Early in 1862, Emily Dickinson began one of her poems with a startling announcement: “I can wade Grief – / Whole Pools of it – / I’m used to that – / But the least push of Joy / Breaks up my feet.”1 The British filmmaker Terence Davies, whose nine previous fiction films center on people who live with unhappiness for decades and rebuff “the least push of Joy,” has a great deal in common with the Dickinson who claimed so much familiarity with misery. A Quiet Passion, Davies’s new film about Dickinson’s writing life, is less a literal account of the poet’s career than a ventriloquism of some of her grimmest and most intractable moods. What Davies has given us here is a Dickinson with a persona not unlike the one he’s cultivated over the course of his four decades as a filmmaker—an artist intrigued by the risks, rewards, and temptations of pessimistic self-denial.
Davies, who turned 71 last fall, came of age in a setting where his movements were restricted and his desires denied. He grew up in postwar Liverpool under the twin tyrannies of an abusive father and a church that burdened him with guilt over his being gay but, as he would later put it, “offered no succor” in return.2 Dickinson was born in Amherst in 1830 to a submissive mother and a wealthy father who smiled on her writing but kept a dim, conventional view of what a woman’s part in social life should be. As both artists got older, they found that they could not do, say, name, or imagine what they aspired to; their options were thinner and drearier than the ones their imaginations told them they should have. Eventually, they both developed a prickly defeatism, a sense that their happiness wasn’t factored into the scheme of the world. In both their cases, this defeatism was ironic; self-aware; spiked with humor and a kind of melodramatic excess designed to rebuff cheap sympathy or pity.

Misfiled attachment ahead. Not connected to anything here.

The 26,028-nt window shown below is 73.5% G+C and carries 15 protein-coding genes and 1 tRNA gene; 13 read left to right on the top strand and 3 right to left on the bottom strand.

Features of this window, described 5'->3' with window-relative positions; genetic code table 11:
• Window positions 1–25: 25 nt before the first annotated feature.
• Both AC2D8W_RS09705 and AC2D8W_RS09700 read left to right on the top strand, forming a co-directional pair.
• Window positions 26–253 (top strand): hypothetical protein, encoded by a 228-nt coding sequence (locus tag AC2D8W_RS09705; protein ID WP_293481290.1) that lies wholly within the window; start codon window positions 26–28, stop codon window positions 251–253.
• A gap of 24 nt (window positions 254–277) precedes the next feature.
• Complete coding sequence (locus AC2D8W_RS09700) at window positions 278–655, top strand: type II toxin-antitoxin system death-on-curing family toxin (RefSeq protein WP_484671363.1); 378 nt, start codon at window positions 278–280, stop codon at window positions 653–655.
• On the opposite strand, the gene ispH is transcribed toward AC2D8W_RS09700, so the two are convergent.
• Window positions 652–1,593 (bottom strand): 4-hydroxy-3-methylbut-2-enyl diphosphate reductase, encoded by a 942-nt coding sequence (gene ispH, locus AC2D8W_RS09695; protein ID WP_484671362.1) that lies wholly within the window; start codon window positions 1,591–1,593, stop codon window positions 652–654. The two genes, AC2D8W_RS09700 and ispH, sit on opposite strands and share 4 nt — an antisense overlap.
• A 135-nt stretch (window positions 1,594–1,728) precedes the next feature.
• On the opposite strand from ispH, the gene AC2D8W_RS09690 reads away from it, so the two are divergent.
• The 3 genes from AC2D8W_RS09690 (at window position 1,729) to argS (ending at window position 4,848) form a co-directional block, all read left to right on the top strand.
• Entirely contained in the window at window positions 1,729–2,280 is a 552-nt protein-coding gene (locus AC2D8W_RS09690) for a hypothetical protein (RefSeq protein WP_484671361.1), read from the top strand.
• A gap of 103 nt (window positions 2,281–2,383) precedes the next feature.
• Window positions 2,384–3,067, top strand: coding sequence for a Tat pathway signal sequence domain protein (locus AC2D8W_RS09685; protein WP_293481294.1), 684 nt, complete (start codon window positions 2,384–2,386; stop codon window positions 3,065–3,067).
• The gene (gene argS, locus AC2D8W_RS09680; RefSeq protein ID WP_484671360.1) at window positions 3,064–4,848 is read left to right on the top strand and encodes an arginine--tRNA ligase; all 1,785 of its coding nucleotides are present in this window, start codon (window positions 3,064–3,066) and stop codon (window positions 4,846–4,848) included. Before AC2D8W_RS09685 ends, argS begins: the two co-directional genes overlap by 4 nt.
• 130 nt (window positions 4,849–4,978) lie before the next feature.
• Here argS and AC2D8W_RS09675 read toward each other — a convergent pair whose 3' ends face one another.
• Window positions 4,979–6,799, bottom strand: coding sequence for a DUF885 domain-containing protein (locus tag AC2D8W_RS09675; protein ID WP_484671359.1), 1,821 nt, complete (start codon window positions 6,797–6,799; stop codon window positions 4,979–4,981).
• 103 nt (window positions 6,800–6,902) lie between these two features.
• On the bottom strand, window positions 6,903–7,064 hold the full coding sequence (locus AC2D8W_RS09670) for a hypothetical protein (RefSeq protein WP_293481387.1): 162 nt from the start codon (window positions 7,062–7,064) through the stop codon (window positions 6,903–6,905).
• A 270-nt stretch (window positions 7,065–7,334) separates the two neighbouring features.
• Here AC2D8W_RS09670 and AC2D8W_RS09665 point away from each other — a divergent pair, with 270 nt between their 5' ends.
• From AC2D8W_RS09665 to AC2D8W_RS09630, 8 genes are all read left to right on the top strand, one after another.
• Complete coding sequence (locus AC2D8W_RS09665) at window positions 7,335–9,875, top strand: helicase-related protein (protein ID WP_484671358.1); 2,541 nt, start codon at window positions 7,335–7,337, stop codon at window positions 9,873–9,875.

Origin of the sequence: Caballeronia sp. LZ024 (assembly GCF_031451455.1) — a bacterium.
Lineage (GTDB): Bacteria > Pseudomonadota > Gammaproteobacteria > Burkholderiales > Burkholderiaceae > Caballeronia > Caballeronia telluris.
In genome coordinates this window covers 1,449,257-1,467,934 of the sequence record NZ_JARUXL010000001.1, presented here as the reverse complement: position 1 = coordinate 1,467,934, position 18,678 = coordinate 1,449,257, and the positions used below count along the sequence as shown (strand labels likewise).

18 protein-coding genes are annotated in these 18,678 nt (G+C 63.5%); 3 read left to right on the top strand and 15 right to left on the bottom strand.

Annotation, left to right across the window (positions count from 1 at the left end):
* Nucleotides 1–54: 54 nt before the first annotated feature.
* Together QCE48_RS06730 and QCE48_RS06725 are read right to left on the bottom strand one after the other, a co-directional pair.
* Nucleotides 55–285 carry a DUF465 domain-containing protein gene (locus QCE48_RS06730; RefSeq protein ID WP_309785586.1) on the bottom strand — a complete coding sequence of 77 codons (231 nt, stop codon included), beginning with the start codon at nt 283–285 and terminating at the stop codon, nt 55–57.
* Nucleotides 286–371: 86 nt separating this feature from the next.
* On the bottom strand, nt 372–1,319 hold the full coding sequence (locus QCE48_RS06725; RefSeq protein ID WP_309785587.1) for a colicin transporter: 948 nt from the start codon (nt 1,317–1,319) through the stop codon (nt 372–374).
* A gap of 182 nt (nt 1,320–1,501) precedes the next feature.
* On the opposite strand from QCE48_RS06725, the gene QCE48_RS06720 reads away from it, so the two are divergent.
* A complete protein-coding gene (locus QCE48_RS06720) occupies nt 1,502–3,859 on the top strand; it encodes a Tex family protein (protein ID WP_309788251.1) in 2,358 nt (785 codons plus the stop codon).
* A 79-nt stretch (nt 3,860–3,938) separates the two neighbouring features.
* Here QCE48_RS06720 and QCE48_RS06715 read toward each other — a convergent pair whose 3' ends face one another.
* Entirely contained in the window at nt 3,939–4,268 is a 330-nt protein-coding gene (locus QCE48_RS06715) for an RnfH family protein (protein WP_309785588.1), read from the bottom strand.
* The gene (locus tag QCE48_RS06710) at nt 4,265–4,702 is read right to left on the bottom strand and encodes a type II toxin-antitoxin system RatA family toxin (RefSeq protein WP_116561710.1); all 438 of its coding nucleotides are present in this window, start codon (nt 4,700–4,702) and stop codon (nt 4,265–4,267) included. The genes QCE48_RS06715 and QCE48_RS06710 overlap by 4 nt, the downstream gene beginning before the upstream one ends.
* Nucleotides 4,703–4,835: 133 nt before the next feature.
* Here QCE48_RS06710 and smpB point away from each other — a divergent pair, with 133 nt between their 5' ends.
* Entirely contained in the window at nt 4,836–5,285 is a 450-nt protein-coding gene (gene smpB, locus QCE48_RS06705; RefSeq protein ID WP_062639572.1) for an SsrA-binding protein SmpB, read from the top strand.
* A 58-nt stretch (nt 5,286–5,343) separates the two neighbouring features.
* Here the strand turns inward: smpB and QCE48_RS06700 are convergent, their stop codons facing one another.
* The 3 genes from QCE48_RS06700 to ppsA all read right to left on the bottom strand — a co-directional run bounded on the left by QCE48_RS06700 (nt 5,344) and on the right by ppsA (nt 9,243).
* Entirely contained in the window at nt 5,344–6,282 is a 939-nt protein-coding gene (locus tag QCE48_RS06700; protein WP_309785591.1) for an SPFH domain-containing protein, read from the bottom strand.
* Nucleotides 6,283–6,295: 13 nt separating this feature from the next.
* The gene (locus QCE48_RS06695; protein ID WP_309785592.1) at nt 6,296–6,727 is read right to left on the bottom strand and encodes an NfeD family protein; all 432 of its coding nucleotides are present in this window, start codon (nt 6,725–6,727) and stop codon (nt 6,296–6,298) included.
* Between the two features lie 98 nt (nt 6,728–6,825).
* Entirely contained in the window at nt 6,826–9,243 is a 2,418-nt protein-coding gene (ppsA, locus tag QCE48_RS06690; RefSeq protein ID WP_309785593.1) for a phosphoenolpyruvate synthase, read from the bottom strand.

Davies has recruited Dickinson to defend his vision of the world as a lonely, inhospitable place.
Davies has been experimenting with this tone since the three shorts that make up The Terence Davies Trilogy (1976, 1980, 1983) and his early autobiographical films Distant Voices, Still Lives (1988) and The Long Day Closes (1992). These works dealt with young boys isolated by their shyness, shamed by their tentative excursions into gay desire, and (in the case of Distant Voices) cowed by a bullying parent. Davies has since made five more fiction films and a documentary—a rueful film essay about the history of Liverpool called Of Time and the City (2008). But A Quiet Passion is the first of these to center on a mature artist. Davies has, in a sense, put Dickinson on trial—recruited the poet, or a version of her, to defend his vision of the world as a lonely, inhospitable place.
The film is full of confrontations between Dickinson and her comparatively conventional relatives, particularly her eminent brother, Austin, and her unmarried sister, Vinnie, who lived with her in the “homestead” adjoining the house their parents had owned. Having these characters criticize Dickinson for her pessimism and stubbornness is Davies’s way of posing a question that pervades much of his work. Can a film have its basis in an antisocial, disappointed sensibility, hostile to the worldly or upbeat, like the one Davies gives Dickinson here? Would it have enough energy to sustain itself? Or can it only acquire energy by sacrificing precisely the kind of defeatism that makes Davies’s position bracing and strong?